Gastroesophageal reflux disease (GERD) is a chronic disorder in which stomach acid frequently moves back up into the esophagus. This condition can irritate and, over time, damage the esophageal lining. If GERD is left untreated, it may lead to more serious health concerns.
GERD typically develops when the lower esophageal sphincter (LES) becomes impaired. When the LES is weak or if it relaxes when it is not supposed to, stomach contents can flow back into the esophagus. Here are some factors that may increase the likelihood of getting GERD:
Common signs and symptoms of GERD include:
Various diet and lifestyle choices may aggravate GERD symptoms. These include:
Various medications may be given to patients to relieve GERD symptoms. These include:
For those with severe GERD, doctors may recommend surgery and other invasive procedures such as:
Lifestyle changes can improve symptoms and reduce the frequency of GERD episodes. Here are some tips that may help:
For those with more serious symptoms, it is recommended to consult with your doctor to assess your treatment options.
Mayo Foundation for Medical Education and Research. (2022). Gastroesophageal reflux disease (GERD). Mayo Clinic. Retrieved from https://www.mayoclinic.org/diseases-conditions/gerd/symptoms-causes/syc-20361940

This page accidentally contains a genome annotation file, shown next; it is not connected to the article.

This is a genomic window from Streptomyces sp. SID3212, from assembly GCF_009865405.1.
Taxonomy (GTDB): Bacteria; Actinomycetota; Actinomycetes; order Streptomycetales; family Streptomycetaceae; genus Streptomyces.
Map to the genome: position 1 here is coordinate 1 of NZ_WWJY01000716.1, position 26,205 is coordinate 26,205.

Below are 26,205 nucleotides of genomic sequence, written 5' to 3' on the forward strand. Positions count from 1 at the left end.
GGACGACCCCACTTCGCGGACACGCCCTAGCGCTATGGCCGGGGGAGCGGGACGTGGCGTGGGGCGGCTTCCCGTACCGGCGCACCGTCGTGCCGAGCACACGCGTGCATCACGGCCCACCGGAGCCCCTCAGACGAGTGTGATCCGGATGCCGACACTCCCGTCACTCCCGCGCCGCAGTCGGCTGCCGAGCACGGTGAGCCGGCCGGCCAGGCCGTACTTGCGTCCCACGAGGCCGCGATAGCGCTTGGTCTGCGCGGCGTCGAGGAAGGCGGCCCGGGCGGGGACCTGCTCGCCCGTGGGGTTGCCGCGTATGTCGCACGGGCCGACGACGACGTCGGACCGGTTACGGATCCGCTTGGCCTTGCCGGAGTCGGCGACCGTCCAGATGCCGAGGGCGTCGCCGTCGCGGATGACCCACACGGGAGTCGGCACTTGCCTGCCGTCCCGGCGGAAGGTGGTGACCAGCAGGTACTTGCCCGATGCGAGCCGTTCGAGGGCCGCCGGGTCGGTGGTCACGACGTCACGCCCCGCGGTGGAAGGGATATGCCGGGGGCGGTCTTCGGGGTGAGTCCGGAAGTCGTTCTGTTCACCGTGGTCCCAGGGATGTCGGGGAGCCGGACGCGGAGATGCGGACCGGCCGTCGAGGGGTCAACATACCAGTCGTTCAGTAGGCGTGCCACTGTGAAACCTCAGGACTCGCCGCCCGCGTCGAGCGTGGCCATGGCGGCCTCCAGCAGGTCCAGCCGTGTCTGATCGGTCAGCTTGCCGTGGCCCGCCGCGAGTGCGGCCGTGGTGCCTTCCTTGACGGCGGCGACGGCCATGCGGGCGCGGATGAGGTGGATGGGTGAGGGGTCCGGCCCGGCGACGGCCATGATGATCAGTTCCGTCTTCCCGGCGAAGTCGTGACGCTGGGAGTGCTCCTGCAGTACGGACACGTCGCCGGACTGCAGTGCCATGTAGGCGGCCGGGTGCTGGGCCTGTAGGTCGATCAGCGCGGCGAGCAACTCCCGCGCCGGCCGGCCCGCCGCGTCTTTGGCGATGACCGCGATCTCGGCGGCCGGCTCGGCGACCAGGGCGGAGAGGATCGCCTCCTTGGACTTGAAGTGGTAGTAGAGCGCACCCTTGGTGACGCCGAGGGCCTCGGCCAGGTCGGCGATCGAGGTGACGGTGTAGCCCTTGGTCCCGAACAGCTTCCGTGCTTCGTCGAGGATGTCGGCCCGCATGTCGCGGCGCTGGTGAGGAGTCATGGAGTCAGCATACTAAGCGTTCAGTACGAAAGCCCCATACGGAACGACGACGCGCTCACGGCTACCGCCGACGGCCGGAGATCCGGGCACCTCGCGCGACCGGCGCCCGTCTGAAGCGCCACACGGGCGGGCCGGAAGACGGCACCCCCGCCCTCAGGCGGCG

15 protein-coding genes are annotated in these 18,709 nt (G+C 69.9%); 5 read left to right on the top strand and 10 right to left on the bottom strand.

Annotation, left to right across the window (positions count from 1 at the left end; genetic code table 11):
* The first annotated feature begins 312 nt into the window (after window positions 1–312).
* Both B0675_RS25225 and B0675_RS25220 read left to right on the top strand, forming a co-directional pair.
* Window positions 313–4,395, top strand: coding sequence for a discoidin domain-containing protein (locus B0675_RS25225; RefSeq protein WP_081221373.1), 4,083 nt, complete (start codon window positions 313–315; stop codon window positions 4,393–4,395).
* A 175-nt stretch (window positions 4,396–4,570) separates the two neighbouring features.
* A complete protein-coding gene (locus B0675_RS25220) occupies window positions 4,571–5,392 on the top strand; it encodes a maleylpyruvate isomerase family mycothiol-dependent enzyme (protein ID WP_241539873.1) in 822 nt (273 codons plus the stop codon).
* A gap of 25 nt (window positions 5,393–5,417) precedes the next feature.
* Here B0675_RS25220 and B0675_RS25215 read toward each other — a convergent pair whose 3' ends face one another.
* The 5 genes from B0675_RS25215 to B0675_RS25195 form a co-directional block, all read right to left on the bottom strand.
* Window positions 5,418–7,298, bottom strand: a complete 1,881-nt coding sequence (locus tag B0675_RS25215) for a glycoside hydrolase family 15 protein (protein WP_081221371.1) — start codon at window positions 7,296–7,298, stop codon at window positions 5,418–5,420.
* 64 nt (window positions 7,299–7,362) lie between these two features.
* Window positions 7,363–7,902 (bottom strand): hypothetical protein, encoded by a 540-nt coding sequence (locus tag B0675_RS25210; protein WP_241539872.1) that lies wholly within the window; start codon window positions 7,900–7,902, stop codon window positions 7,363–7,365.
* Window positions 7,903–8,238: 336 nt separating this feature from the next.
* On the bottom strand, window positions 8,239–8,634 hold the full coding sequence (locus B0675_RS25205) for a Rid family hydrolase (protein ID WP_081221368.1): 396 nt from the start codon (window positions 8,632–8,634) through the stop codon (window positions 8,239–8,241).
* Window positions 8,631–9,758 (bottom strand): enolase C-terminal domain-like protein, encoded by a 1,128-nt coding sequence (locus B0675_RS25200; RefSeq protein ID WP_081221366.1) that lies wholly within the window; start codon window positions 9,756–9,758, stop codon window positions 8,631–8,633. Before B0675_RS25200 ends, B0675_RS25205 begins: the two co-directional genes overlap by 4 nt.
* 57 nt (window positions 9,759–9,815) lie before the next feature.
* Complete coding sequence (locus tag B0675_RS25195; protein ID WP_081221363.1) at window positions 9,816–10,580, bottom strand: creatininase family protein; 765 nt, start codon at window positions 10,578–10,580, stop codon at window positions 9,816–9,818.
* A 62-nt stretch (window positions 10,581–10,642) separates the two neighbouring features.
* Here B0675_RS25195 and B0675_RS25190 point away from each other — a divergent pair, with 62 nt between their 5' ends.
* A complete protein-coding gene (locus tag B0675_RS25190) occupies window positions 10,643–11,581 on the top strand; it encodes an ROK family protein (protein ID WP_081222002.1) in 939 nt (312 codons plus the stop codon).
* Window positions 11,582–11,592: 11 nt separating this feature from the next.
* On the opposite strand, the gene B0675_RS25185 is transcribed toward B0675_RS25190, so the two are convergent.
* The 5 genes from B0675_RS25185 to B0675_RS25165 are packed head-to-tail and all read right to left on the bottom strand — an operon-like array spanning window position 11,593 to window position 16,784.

Mayo Foundation for Medical Education and Research. (2022). Gastroesophageal reflux disease (GERD). Mayo Clinic. Retrieved from https://www.mayoclinic.org/diseases-conditions/gerd/diagnosis-treatment/drc-20361959
U.S. Department of Health and Human Services. (n.d.). Symptoms & causes of ger & gerd. National Institute of Diabetes and Digestive and Kidney Diseases. Retrieved from https://www.niddk.nih.gov/health-information/digestive-diseases/acid-reflux-ger-gerd-adults/symptoms-causes
WebMD. (n.d.). Gerd: Symptoms, causes, treatments, remedies for relief. Retrieved from https://www.webmd.com/heartburn-gerd/guide/reflux-disease-gerd-1#091e9c5e80007c47-2-5